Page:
Ron's Eagle, Our Universe   Ron Lebar

Starburst The Universe Starburst

Our Universe & what we know of it.


The Universe Ron Lebar, Author. Edited: 27-9-9. Loaded: The Universe
Age Light speed Expansion Dark energy Red Shift Speculation Static Omega Entropy Real age Young World
Creation of the Universe.

It is generally thought the Universe was created around thirteen thousand seven hundred million years ago. Man has been around for less than one million of those years.

At the point when it all started, the laws of physics were already in place. There are probably many more than we know. All that has happened, all that will happen, is governed by them.

The hydrogen atom is the key. Its elegant simplicity is the basis of all matter & energy. A single positive electro-magnetic wave, with a matching negative wave in orbit.


The "age" of the Universe.

Data received from NASA's WMAP vehicle has been used to 'accurately' date the Universe. It seems it is thirteen thousand-seven hundred million years old, with an error margin of two hundered million years. Careful thinking shows an obvious & dramatic error in that age. Click here for an explanation.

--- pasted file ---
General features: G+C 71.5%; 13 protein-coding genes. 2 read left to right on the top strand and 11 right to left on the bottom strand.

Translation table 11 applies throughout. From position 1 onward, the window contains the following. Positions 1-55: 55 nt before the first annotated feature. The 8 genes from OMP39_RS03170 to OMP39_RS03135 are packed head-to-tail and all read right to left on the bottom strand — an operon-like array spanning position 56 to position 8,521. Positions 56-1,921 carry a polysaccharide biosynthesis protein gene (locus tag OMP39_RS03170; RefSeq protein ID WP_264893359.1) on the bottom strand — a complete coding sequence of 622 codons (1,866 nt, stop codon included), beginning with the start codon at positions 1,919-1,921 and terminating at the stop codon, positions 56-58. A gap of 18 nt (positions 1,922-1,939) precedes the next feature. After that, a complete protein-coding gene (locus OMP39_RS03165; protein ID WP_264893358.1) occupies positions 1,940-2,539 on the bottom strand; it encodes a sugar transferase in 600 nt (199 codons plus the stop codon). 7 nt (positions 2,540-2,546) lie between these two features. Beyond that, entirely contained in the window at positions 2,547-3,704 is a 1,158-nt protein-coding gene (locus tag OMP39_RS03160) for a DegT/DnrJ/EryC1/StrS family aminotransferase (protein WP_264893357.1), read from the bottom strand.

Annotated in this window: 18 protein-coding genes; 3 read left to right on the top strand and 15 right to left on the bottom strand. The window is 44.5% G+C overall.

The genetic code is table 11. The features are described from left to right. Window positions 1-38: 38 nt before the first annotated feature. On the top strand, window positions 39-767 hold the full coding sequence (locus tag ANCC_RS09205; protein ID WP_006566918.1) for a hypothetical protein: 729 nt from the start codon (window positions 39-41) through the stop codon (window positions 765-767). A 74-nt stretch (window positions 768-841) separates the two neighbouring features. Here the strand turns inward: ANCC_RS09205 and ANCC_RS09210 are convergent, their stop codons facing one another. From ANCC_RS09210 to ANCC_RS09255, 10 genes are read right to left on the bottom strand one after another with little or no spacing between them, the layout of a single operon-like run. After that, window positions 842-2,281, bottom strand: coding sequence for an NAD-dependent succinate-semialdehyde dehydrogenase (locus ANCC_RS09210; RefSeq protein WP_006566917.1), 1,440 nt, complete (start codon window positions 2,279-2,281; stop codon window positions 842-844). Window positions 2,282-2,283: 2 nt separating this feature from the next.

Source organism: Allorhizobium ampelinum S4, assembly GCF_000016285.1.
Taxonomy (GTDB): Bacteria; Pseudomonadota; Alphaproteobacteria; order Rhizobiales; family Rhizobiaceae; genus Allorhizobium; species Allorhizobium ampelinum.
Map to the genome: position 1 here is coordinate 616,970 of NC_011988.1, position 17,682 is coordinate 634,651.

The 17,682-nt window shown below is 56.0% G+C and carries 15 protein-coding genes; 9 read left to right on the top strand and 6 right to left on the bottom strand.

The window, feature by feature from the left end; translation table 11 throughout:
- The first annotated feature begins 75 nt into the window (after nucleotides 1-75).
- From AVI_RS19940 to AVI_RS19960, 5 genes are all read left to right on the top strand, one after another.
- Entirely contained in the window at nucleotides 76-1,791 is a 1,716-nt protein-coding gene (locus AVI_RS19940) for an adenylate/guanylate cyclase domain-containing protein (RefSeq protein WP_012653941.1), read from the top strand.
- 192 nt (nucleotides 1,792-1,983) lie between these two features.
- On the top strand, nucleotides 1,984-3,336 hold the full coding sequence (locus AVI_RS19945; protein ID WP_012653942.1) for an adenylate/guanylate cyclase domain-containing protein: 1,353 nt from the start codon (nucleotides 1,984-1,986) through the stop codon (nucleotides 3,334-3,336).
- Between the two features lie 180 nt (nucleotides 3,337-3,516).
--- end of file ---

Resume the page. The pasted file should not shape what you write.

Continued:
Nothing is 'known' about the beginning of the Universe, not a lot is known for certain about its current state. There are many theories however, probably as many as there are people thinking seriously about it.

The 'Big Bang' theory is still favourite among those competing for its origin. This explains many things discovered during astronomical observations, it also opens up many more questions than answers.

It is postulated that a large explosion started everything off, debris flew off in all directions at high speed. Later some coalesced due to gravitational attraction, eventually forming stars, planets & galaxies etc.

Whatever caused the explosion in the first place is an open question, did someone light the fuse? Certainly the theory is not convincing regarding the 'pre-bang' situation. One suggestion is that the bang is a time reversed collapse into a singularity, this is attractive for many reasons & will be described further.

Some scientists accept that a creator is theoretically possible.


The speed of light (c), the universal variable.

The speed of light in a vacuum has long been considered a constant. Much effort has been expended, over the centuries, in measuring it, using increasingly sophisticated techniques. It is now generally considered that its value is known, to a high degree of precision.